Virginia Jaramillo says: I can remember visiting Pace Gallery in New York in the early 70s. I was excited to see an exhibition of paintings by Agnes Martin. At the time, there were very few women artists exhibiting in a major New York gallery. What I saw that day of Martin's work took my breath away. I thought how brave the artist and the gallery were for their conviction to show this extraordinary work, which, at the time, was very much outside the norm. That is my lasting impression of Pace Gallery.
Marc Glimcher, CEO and President of Pace Gallery, says: Were thrilled to welcome Virginia Jaramillo to Pace. Through her meticulous, contemplative abstractions, Virginia expresses ideas about complex physical and theoretical subjects, imbuing her minimalist compositions with emotional resonance. Virginias explorations of space, depth, and materiality produce mesmeric effects, drawing us into the illimitable realms of her chromatically rich, dynamic canvases. Her work has figured in some of the most storied exhibitions of the 20th century, including the 1971 De Luxe Show, and we look forward to sharing both her recent and historic works with new audiences around the world.
Jaramillos work was included in the acclaimed group exhibitions Women in Abstraction, which opened at the Centre Pompidou in Paris in 2021; Soul of a Nation: Art in the Age of Black Power, which opened at Tate Modern in London in 2017; Witness: Art and Civil Rights in the Sixties, presented at the Brooklyn Museum and Blanton Museum of Art in Austin in 2014 and 2015, respectively; and Now Dig This!: Art and Black Los Angeles, 19601980, which opened at the Hammer Museum in Los Angeles in 2011.
The artist is represented in the collections of the Norton Simon Museum, Pasadena; the Santa Barbara Museum of Art; the Metropolitan Museum of Art, New York; the Brooklyn Museum, New York; the Guggenheim Museum, New York; the National Museum of Women in the Arts, Washington, D.C.; the Virginia Museum of Fine Arts, Richmond; the Kemper Museum of Contemporary Art, Kansas City; the Crystal Bridges Museum of Art, Bentonville, Arkansas; the Menil Collection, Houston; the Dallas Museum of Art; the Peréz Art Museum, Miami; the Museo Rufino Tamayo, Mexico City; and many other institutions.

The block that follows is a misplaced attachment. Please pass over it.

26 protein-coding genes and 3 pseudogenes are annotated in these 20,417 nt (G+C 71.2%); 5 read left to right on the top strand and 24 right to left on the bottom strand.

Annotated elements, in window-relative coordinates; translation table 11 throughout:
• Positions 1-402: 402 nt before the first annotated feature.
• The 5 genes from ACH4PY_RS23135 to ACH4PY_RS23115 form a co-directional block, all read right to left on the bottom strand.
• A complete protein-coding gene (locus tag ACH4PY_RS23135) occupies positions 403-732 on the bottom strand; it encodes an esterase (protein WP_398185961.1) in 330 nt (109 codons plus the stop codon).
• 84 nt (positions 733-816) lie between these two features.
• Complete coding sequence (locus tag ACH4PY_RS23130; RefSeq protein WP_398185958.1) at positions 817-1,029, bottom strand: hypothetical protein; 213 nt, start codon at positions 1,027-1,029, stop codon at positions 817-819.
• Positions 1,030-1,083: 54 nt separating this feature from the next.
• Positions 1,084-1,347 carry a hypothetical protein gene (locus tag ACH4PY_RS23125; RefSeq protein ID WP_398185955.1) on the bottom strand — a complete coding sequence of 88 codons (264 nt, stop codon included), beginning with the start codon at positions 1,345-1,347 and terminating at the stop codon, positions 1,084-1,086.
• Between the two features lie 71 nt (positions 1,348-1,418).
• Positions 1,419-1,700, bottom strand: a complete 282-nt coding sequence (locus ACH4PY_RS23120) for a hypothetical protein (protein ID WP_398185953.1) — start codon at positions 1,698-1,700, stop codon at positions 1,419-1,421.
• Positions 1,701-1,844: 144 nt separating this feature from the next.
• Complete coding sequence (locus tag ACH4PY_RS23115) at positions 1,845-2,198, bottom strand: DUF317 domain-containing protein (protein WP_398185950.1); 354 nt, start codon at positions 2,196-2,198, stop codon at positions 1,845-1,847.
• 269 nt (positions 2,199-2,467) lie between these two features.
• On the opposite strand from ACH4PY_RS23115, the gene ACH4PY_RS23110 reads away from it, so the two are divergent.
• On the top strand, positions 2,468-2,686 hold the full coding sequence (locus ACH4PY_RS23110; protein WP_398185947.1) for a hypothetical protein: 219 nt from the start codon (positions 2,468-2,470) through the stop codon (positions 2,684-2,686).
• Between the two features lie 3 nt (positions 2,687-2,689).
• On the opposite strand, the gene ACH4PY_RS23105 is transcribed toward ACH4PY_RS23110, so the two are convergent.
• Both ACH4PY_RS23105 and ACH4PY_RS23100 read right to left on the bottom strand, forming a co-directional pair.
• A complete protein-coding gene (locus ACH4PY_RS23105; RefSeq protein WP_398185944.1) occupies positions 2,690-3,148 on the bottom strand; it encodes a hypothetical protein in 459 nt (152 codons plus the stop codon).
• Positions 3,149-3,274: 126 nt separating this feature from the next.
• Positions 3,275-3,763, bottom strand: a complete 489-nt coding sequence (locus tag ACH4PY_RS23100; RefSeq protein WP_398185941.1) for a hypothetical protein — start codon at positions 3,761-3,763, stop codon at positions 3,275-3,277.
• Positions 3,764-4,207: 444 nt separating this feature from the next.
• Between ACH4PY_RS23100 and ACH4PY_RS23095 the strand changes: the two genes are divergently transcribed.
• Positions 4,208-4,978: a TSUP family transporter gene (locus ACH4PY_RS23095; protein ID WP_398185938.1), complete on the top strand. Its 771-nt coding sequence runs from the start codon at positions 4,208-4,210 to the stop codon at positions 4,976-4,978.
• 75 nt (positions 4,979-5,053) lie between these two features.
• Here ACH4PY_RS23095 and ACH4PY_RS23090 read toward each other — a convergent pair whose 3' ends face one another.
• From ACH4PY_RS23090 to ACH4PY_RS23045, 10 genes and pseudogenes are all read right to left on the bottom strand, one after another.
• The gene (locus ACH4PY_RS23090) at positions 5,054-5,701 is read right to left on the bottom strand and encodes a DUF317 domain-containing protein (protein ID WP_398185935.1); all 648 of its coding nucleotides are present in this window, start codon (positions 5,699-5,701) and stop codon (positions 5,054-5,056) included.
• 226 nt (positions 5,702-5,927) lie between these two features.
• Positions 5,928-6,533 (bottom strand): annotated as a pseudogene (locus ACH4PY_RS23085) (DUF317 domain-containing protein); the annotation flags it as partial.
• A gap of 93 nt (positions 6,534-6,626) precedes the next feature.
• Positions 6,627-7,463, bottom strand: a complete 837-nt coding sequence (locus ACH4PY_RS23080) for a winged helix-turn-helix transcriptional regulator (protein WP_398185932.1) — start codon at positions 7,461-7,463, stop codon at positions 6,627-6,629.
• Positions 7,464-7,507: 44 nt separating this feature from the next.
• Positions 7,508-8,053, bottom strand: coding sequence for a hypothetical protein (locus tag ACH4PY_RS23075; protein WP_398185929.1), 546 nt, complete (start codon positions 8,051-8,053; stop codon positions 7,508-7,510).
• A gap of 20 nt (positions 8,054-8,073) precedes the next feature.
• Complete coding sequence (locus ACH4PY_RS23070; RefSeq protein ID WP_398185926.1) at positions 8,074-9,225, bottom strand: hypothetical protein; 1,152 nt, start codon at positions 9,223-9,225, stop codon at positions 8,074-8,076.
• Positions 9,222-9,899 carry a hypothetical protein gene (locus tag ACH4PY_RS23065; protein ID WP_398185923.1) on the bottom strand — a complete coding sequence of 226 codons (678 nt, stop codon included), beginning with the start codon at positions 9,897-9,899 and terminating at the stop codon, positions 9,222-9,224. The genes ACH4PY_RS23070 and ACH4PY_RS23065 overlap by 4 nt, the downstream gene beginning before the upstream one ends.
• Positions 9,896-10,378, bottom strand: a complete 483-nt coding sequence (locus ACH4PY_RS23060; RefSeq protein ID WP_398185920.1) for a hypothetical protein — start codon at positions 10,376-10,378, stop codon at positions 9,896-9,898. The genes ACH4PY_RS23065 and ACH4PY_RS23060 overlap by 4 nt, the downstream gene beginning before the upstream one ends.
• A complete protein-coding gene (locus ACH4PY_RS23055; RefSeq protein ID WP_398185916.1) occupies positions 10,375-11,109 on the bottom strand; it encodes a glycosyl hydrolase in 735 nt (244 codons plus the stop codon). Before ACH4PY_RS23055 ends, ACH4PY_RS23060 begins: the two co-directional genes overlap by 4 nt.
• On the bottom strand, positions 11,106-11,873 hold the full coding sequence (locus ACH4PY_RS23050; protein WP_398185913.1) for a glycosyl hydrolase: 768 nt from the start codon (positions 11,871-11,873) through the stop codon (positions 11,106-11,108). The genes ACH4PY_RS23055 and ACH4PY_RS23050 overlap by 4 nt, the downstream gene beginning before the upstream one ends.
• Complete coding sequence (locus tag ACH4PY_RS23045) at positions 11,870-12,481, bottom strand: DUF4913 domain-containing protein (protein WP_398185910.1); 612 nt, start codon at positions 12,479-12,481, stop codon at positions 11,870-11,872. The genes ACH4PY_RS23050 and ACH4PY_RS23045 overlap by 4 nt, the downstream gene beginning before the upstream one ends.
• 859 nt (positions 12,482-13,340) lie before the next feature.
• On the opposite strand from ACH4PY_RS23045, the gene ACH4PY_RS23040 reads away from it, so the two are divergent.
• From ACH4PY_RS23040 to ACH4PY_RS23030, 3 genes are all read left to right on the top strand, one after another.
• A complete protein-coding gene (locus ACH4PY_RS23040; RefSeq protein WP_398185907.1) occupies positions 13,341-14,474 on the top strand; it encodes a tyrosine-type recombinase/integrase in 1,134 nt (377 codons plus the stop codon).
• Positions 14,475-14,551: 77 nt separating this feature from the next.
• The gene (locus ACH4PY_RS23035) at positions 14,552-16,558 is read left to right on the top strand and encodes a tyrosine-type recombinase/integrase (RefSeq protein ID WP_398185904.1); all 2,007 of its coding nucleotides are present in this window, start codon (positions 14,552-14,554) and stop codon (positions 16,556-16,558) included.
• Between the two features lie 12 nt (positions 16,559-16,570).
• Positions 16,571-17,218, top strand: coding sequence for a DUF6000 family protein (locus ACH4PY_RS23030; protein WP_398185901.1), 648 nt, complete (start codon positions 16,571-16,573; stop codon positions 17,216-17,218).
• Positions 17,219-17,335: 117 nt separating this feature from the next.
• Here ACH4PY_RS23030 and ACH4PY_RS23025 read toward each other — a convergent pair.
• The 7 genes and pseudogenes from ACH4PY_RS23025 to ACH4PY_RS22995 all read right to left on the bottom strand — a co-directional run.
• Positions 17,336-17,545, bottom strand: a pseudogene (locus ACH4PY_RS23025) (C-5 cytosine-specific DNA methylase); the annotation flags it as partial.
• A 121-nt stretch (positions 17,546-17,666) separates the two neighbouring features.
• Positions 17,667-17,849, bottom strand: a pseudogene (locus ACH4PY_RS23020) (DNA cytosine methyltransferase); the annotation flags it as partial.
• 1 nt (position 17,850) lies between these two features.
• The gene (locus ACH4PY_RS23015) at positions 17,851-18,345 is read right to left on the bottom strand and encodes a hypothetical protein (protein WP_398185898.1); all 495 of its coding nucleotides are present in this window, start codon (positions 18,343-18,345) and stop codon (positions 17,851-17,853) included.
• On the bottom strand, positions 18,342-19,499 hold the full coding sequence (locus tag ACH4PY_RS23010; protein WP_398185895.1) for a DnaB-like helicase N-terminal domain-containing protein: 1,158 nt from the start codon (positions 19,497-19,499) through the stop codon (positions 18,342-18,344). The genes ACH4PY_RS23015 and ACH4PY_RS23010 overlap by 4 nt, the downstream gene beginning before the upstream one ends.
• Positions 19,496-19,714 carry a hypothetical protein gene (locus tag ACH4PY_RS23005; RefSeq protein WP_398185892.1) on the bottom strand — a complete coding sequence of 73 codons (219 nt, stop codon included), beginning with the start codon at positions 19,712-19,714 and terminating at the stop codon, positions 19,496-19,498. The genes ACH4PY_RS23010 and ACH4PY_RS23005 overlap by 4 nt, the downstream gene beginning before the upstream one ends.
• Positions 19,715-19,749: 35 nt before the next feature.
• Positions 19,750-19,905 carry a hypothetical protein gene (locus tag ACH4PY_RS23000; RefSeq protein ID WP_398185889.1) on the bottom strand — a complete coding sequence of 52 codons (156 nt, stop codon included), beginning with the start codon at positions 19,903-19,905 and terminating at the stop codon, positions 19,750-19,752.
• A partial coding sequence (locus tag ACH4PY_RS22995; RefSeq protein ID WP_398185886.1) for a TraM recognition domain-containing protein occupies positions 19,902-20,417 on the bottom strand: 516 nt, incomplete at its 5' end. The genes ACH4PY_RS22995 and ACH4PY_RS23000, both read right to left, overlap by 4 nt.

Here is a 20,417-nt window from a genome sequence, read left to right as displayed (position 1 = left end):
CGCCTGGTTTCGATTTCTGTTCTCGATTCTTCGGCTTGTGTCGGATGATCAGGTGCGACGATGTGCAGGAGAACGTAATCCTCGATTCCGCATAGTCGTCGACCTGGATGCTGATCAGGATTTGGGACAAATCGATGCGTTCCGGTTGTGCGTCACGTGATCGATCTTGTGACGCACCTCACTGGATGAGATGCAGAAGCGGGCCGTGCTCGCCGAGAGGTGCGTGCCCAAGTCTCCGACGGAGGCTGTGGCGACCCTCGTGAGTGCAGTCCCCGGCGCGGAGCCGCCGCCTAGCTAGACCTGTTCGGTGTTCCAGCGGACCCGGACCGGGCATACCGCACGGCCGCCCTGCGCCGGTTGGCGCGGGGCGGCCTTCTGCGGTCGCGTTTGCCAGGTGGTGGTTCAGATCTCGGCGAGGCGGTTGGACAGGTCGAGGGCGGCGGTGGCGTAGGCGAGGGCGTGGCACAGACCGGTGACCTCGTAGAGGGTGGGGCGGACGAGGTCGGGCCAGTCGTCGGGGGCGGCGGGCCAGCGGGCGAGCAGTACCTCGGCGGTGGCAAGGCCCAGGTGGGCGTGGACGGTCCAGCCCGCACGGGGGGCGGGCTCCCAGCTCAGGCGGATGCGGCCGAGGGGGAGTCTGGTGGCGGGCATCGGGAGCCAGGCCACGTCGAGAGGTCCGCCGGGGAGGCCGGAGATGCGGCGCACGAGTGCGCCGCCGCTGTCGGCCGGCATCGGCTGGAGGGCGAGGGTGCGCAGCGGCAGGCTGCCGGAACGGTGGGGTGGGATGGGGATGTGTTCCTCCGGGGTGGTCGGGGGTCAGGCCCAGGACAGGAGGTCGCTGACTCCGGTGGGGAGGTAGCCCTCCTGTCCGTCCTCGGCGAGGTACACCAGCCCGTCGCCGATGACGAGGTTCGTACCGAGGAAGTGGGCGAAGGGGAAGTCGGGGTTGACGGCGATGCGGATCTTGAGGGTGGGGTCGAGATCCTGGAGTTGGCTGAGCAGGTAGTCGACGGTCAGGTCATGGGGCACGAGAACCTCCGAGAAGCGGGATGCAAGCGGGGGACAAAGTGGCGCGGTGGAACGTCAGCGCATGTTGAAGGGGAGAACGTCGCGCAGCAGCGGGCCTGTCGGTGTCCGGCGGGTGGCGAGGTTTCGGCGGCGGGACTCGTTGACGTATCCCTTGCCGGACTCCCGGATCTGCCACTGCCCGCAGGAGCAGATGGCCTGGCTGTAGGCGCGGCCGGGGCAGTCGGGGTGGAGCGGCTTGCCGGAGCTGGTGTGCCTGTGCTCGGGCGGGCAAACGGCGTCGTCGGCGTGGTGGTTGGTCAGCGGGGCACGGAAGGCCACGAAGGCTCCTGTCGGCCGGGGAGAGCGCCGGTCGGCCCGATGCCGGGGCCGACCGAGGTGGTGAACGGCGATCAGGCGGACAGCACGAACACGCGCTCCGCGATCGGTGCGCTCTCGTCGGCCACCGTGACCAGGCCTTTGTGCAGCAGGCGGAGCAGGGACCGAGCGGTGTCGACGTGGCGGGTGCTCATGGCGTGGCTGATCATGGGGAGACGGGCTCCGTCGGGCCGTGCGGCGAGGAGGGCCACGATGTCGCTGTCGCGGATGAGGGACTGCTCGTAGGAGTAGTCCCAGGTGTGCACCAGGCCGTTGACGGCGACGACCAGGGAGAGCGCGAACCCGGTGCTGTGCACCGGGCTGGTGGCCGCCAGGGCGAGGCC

Virginia Jaramillo (b. 1939, El Paso, Texas) is known for her meditative abstract paintings engaged with a wide range of subjects, including science fiction, history, and physiology. Over the course of her six-decade career, Jaramillo has explored space, depth, and materiality in her canvases, forging a unique visual language through her experimentations with various media, textures, pigments, and technical processes. The artist studied at the Otis Art Institute in Los Angeles from 1958 to 1961. She is the recipient of numerous awards and grants, including the 2020 Anonymous Was A Woman Award. Her work can be found in many public collections, including the Museo Rufino Tamayo, Mexico City; the Metropolitan Museum of Art, New York; the Brooklyn Museum, New York; the Baltimore Museum of Art; the Crystal Bridges Museum of Art, Bentonville, Arkansas; the Menil Collection, Houston; the Mexican Museum, San Francisco; the Norton Simon Museum, Pasadena, California; and the Santa Barbara Museum of Art. Jaramillo lives and works in New York.